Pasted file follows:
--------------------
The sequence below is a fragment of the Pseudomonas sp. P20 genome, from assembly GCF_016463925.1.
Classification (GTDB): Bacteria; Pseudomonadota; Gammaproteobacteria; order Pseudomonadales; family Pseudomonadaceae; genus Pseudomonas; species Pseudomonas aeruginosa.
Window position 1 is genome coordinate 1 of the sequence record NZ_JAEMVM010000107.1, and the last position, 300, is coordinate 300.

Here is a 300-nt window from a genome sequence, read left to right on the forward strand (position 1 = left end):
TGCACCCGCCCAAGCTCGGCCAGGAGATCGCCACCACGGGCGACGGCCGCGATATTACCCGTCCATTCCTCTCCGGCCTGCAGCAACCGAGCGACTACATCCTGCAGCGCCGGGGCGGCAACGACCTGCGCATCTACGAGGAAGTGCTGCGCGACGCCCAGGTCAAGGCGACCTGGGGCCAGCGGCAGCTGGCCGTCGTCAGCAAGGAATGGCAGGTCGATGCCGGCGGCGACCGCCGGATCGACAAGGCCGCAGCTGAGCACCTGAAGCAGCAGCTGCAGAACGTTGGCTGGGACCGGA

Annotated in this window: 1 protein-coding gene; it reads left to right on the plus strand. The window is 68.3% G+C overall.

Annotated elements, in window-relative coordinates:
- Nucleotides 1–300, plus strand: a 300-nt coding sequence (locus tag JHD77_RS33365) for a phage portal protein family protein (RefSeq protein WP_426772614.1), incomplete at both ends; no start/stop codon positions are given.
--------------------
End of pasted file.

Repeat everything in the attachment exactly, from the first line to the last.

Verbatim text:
The sequence below is a fragment of the Pseudomonas sp. P20 genome, from assembly GCF_016463925.1.
Classification (GTDB): Bacteria; Pseudomonadota; Gammaproteobacteria; order Pseudomonadales; family Pseudomonadaceae; genus Pseudomonas; species Pseudomonas aeruginosa.
Window position 1 is genome coordinate 1 of the sequence record NZ_JAEMVM010000107.1, and the last position, 300, is coordinate 300.

Here is a 300-nt window from a genome sequence, read left to right on the forward strand (position 1 = left end):
TGCACCCGCCCAAGCTCGGCCAGGAGATCGCCACCACGGGCGACGGCCGCGATATTACCCGTCCATTCCTCTCCGGCCTGCAGCAACCGAGCGACTACATCCTGCAGCGCCGGGGCGGCAACGACCTGCGCATCTACGAGGAAGTGCTGCGCGACGCCCAGGTCAAGGCGACCTGGGGCCAGCGGCAGCTGGCCGTCGTCAGCAAGGAATGGCAGGTCGATGCCGGCGGCGACCGCCGGATCGACAAGGCCGCAGCTGAGCACCTGAAGCAGCAGCTGCAGAACGTTGGCTGGGACCGGA

Annotated in this window: 1 protein-coding gene; it reads left to right on the plus strand. The window is 68.3% G+C overall.

Annotated elements, in window-relative coordinates:
- Nucleotides 1–300, plus strand: a 300-nt coding sequence (locus tag JHD77_RS33365) for a phage portal protein family protein (RefSeq protein WP_426772614.1), incomplete at both ends; no start/stop codon positions are given.